The major correlations of the data accrued by molecular analysis of tumors and clinical information remains to be made, Although we have been able to make statistical correlations with smaller sets of patients (e.g. patients with pulmonary blastoma) we have not yet been able to completely finalize our molecular data on the large number of tumors in the main study, or obtain full clinical information on tobacco exposure and family history in the large number of patients represented. On the molecular level a number of cases remain to be sequenced, conversely, on the data accrual side of the study, more clinical data must be obtained. After this has been completed we can make the larger correlations on the main study including establishing two by two tables and applying Fisher's exact test. At that time we can also establish Kaplan-Meir survival curves to determine the validity or our earlier impression that the children with p53 gene mutations do poorly clinically.

We continue to find that immunohistochemical (IHC) positivity for p53 protein does not correlate with mutation, in fact in some tumors elevated p53 expression may not be associated with mutation. In some tumors IHC positivity for p53 protein may be present in areas of rapid cell division as demonstrated by PCNA or BRDU positivity, even if a mutation can not be identified in these areas by careful analysis. This suggests that although these issues of predisposition to malignancy are important medically traditional methods of analysis may not be useful for identifying p53 mutations clinically. We have developed our molecular methods (sequencing and SSCP) to a degree of sophistication and rapidity, and we are also evaluating a yeast complementation method for p53 analysis from frozen tissue (requiring isolation of RNA followed by complementation of an artificially developed yeast). We believe that in the future these methods will replace immunohistochemical evaluation of p53 mutations which appears to lack sufficient accuracy to be clinically useful. We also find that in our group pediatric patients with p53 mutations tend to do poorly, since more deaths have occurred in the group with p53 gene mutations.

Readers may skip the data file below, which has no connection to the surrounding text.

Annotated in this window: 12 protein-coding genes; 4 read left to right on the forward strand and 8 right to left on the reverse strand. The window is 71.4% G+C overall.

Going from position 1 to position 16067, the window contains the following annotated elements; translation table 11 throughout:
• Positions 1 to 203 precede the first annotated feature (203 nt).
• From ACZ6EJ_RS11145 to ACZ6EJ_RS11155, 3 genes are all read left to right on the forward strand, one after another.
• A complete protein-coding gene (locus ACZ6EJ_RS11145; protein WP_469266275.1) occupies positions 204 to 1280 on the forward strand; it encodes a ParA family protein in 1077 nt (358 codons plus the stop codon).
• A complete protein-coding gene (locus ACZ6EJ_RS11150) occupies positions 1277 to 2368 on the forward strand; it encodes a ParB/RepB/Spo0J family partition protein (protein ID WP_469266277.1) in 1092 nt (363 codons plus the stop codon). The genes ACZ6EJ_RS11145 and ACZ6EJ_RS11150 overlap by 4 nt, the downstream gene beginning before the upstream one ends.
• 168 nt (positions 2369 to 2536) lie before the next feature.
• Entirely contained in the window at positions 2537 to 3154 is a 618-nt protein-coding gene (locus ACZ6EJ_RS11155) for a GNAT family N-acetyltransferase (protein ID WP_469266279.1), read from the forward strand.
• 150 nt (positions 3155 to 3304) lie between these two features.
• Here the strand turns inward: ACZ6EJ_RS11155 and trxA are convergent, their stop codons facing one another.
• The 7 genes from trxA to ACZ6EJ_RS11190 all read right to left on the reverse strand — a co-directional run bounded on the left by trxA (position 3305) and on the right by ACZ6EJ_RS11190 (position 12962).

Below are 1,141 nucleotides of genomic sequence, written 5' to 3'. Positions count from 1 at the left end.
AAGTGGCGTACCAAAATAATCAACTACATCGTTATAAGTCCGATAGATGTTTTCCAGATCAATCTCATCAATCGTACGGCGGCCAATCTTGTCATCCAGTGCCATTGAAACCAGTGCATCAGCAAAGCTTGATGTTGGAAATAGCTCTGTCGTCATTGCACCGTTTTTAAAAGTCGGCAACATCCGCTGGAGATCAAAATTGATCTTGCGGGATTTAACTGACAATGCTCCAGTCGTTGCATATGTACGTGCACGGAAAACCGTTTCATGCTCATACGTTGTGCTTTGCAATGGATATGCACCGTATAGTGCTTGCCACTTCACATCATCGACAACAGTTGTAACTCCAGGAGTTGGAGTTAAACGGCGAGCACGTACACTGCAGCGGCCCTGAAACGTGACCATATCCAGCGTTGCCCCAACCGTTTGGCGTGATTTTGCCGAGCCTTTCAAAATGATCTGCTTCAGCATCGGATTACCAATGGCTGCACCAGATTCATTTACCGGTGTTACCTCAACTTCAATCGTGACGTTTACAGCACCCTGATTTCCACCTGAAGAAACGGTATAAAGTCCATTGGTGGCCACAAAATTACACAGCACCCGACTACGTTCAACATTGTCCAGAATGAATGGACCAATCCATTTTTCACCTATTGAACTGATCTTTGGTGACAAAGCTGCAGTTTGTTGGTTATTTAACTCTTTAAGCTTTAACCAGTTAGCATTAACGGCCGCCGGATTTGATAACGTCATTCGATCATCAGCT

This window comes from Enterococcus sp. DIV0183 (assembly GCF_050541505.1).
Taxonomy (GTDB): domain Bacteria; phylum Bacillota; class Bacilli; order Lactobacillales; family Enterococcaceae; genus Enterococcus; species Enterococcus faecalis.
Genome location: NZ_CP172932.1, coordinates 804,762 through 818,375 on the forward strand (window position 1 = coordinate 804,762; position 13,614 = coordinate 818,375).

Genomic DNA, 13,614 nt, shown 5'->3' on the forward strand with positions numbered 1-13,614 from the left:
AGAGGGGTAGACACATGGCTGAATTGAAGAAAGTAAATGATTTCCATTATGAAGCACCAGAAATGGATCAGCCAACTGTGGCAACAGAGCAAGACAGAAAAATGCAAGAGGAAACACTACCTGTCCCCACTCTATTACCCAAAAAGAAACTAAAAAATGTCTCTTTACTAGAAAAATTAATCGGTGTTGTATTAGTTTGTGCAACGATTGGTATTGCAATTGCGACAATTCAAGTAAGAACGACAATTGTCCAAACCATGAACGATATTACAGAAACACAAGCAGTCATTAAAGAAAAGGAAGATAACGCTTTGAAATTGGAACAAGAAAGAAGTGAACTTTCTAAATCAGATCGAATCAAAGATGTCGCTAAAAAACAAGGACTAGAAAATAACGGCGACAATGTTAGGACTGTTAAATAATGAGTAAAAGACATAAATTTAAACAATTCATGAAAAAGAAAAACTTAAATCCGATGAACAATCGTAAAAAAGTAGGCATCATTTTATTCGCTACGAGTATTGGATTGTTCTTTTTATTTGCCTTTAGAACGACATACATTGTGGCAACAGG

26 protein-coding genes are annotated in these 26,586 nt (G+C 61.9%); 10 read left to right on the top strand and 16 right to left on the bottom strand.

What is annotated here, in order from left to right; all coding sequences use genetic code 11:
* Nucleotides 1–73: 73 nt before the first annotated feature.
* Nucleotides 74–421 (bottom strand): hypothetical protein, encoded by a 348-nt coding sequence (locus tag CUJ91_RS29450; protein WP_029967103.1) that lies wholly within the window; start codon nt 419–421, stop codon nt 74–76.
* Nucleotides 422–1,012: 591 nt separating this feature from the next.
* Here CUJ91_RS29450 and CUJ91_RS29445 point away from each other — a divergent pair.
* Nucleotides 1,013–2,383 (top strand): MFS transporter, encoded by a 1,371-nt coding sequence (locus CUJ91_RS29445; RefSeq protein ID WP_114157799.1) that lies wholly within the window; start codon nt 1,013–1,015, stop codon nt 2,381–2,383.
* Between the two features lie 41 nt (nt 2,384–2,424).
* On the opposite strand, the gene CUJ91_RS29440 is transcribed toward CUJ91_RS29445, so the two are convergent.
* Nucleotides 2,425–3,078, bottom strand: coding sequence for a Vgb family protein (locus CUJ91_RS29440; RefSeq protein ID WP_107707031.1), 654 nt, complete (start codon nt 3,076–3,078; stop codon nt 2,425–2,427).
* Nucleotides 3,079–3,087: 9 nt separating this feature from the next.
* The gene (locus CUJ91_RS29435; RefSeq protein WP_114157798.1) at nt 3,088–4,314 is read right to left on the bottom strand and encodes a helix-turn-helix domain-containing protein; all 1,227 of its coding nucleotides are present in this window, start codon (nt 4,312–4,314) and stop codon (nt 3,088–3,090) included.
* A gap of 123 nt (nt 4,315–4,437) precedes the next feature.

The major correlations of the data accrued by molecular analysis of tumors and clinical information remains to be made, Although we have been able to make statistical correlations with smaller sets of patients (e.g. patients with pulmonary blastoma) we have not yet been able to completely finalize our molecular data on the large number of tumors in the main study, or obtain full clinical information on tobacco exposure and family history in the large number of patients represented. On the molecular level a number of cases remain to be sequenced, conversely, on the data accrual side of the study, more clinical data must be obtained. After this has been completed we can make the larger correlations on the main study including establishing two by two tables and applying Fisher's exact test. At that time we can also establish Kaplan-Meir survival curves to determine the validity or our earlier impression that the children with p53 gene mutations do poorly clinically.
Publications

Mutations in the p53 gene in pulmonary blastomas
Periodical: Human Pathology Index Medicus:
Authors: Bodner SM, Koss MN ART
Yr: 1996 Vol: 27 Nbr: 11 Abs: Pg: 1117-23

Optimization and sensitivity of the SSCP technique for identifying p53 gene mutations in heterogeneous archival prostate tumor samples
Periodical: Diagnostic Molecular Pathology Index Medicus:
Authors: Shi X, Bodner SM, DeVere White R, Gumerlock P ART
Yr: 1996 Vol: 5 Nbr: 4 Abs: Pg: 271-8